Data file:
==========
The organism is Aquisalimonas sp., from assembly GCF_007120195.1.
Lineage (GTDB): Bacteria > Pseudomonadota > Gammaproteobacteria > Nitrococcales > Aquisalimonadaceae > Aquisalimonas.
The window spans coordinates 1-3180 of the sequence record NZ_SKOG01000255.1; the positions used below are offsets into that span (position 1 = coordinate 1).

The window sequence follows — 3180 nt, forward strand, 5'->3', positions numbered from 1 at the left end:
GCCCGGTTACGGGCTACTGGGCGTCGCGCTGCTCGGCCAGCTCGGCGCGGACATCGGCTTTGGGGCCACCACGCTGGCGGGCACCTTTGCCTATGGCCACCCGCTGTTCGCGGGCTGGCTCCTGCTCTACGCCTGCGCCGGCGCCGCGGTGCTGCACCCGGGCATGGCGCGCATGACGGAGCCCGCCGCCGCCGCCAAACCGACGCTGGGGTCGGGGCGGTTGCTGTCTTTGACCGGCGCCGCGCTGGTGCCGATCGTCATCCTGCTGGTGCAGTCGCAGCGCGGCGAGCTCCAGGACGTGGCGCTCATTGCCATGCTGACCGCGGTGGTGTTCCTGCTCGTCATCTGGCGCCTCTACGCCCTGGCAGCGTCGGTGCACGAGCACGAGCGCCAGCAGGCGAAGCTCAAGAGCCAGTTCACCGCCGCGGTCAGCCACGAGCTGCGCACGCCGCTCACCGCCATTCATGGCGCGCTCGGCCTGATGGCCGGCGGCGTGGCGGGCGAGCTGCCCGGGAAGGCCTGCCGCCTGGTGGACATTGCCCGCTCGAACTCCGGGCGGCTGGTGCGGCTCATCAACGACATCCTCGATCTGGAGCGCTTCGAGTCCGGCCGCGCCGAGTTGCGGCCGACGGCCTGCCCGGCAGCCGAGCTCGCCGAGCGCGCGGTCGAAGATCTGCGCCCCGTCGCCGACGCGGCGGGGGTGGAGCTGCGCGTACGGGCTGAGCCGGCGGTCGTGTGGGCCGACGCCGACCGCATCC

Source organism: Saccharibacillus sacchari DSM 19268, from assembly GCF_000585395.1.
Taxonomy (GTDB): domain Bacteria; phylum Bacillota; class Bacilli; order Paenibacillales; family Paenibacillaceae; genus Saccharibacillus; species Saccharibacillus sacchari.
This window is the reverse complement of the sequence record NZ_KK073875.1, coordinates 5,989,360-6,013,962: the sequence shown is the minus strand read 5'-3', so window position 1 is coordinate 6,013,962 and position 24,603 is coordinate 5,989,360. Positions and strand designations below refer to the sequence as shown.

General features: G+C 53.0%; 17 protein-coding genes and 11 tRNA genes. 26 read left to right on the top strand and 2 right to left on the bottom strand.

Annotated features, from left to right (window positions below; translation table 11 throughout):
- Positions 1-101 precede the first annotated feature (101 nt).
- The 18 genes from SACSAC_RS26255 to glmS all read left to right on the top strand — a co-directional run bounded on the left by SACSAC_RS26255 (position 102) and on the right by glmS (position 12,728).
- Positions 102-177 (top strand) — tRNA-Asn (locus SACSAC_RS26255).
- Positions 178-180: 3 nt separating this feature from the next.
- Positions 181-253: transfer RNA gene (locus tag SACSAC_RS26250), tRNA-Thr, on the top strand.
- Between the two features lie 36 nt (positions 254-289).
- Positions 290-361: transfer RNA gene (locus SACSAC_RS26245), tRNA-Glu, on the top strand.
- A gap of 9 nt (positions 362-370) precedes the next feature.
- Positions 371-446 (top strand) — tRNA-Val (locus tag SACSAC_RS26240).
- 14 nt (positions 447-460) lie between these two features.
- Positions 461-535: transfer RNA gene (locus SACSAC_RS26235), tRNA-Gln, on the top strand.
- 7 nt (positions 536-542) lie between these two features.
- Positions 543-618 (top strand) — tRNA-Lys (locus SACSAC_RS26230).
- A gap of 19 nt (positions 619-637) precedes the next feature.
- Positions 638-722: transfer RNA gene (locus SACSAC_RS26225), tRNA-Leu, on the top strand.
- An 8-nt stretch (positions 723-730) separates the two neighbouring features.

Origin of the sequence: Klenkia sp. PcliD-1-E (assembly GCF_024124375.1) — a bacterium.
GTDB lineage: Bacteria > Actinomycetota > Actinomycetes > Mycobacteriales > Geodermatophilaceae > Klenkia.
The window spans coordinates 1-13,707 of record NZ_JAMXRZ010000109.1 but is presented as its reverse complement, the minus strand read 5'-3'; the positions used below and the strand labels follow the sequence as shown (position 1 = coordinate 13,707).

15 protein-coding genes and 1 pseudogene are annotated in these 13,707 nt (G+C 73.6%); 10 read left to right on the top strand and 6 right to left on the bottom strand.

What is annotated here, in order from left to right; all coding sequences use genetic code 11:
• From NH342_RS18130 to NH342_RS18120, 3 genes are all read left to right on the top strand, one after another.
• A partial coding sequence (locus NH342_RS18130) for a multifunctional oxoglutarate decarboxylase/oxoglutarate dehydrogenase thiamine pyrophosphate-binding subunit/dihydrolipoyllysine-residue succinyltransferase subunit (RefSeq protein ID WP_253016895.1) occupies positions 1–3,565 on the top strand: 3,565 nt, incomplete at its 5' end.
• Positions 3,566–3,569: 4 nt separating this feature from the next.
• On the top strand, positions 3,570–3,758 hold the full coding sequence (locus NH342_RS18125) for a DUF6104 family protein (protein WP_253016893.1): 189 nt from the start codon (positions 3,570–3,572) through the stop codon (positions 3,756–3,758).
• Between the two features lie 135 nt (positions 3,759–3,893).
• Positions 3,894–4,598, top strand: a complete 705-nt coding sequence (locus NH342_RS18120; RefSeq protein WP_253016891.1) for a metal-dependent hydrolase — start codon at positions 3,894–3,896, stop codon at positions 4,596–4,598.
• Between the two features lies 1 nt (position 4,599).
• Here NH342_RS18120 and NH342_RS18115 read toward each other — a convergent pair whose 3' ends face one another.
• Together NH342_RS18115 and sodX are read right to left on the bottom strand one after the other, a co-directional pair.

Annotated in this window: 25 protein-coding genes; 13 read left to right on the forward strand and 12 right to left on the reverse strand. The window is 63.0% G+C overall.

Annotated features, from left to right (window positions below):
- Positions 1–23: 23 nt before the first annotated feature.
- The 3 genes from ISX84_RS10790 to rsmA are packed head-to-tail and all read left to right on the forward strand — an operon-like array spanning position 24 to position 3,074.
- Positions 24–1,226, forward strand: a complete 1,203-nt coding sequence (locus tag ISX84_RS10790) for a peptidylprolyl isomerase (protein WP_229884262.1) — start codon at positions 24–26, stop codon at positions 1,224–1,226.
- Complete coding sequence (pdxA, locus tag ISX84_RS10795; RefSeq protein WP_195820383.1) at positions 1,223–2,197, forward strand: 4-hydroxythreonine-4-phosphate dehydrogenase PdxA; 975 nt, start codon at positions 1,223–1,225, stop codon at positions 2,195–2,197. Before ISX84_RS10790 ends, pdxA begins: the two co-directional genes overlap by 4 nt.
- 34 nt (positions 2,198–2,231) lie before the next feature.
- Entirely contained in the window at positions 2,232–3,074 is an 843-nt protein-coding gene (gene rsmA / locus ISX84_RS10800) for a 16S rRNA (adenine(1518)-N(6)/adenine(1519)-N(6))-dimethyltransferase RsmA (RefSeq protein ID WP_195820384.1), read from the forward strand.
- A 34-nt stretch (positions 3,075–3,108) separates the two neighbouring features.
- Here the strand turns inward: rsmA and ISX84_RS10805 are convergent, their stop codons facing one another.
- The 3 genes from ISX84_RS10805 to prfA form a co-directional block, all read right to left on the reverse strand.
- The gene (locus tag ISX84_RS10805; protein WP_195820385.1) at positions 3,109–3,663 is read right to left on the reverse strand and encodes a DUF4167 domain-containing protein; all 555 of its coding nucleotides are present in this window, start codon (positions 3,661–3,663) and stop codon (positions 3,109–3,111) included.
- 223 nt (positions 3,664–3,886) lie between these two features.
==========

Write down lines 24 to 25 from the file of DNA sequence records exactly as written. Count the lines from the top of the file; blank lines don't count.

- A gap of 19 nt (positions 619-637) precedes the next feature.
- Positions 638-722: transfer RNA gene (locus SACSAC_RS26225), tRNA-Leu, on the top strand.